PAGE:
Teammates can bring a lot of different qualities to the table; everyone can contribute something
They are the ones working hard, motivating their teammates, showing respect, communicating in all phases of the game and leading by example.
Being a great teammate is a key attribute as a player continues to climb to higher levels of the game.
“I know when we’re dealing with our national teams and looking at teams, the value of being a good teammate is paramount,” USA Hockey ADM Regional Manager Dan Jablonic said. “What separates that level of skilled players is, do you make your teammates better?”
Kids need to be able to ask themselves: “What can I bring to my team vs. what is the team going to bring to me and what can I get out of the team?” Jablonic added.
Being a great teammate can be learned early on. It starts with having a positive attitude.
“A lot of things happen to you, you want things as a kid, and you can learn from your parents and your coaches that you don’t get everything, but just having that positive attitude where you’re excited,” Jablonic said. “That’s something where you use the old adage, ‘Attitudes are contagious. Is yours worth catching?’ People want to be around positive people, and the more you keep that mindset no matter the age or what’s thrown at you — you might lose a game or you might not win the battle — but that attitude you’re always working at it and you’re really having that long-term growth mindset. It starts at a young age for a kid to learn that mindset of, ‘OK, I really need to be open to this and be positive with that stuff.’”
Being a great teammate means listening to coaches and pushing teammates to be their best. But it isn’t easy being a great teammate because it takes time and effort.
“You obviously have to get to know your teammates and be open to what they’re saying,” Jablonic said. “You’re not going to agree with everything that they’re saying, so it’s important to show that respect.”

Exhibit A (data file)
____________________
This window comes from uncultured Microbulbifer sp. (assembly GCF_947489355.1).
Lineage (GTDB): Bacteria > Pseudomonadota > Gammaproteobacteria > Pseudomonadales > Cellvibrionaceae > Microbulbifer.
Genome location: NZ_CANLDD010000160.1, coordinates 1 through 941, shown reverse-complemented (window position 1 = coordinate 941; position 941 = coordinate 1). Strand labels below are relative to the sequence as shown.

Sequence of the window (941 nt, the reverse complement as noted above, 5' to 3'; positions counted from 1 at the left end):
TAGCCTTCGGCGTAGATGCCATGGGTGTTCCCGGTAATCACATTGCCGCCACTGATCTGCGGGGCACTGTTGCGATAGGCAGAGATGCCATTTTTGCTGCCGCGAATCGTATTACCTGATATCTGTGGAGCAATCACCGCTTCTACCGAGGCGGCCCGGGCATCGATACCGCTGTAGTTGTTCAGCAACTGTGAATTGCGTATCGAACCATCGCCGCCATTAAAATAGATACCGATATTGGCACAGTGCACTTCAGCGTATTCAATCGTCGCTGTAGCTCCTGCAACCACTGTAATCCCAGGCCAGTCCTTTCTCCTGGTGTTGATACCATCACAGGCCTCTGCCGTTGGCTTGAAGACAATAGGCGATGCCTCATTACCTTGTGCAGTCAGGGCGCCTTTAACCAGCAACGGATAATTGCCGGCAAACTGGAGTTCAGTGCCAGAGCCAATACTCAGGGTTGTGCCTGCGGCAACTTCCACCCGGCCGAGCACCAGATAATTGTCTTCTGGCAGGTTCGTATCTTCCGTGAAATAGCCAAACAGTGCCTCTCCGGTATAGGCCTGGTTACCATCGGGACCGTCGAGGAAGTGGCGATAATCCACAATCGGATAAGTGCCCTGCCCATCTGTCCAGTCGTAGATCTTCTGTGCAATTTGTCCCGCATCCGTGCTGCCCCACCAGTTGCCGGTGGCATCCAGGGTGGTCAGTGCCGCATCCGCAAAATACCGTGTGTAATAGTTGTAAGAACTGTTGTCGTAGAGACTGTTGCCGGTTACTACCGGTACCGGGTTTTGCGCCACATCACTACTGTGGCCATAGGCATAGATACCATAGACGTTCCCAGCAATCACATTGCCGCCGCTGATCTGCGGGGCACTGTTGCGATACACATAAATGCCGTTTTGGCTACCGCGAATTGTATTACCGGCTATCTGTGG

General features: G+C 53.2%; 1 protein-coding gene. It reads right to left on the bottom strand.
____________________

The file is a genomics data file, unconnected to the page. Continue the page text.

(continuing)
As coaches, setting up team bonding activities can help create more cohesion and build friendships within the group. Allowing players to get to know one another off the ice can pay huge dividends on the ice.
“Sometimes we might look at somebody and assume, they’re this type of player. Behind that hockey player is a person that might be excelling in school or they might be a musician — whatever it may be, they’re more than just a hockey player,” Jablonic said. “The more you can incorporate that balance, get to know the people, the overall respect factor comes up. Then when a teammate’s successful, you’re happy for them instead of being jealous. I think that’s another great quality of being a good teammate – having the ability to encourage and support your teammates because that’s going to be contagious and they’re going to start to support you. And then you realize the value of putting your teammates in a good situation.
“True teammates really are happy not just for your success, but your teammates success.”
Jablonic stressed that being a great teammate is also understanding that having fun is a key component.
“You want to make sure that your players are passionate about what they’re doing,” Jablonic said. “I think fun should transcend each age group, especially when you get a little bit older — work on your skills with your teammates, with your coaches and one day you’ll be able to execute those to win a battle and make a play. That’s fun in the eyes of being a great teammate and really understanding that.”
Being a great teammate can also be beneficial for a kid later in life. There are many correlations to success on the ice and being a good co-worker in an office setting.
“I think when you look at it, we’re all developing skills where you understand and we’re all going through adversity and you’re learning how to compete, you’re learning how to work with different skill sets,” Jablonic said. “In our day jobs, you work with people that bring different skills sets; you’ve got to learn how to work with everybody to get the best out of everybody. I think those skills are easily transferable into your adult life.”
Story from Red Line Editorial, Inc.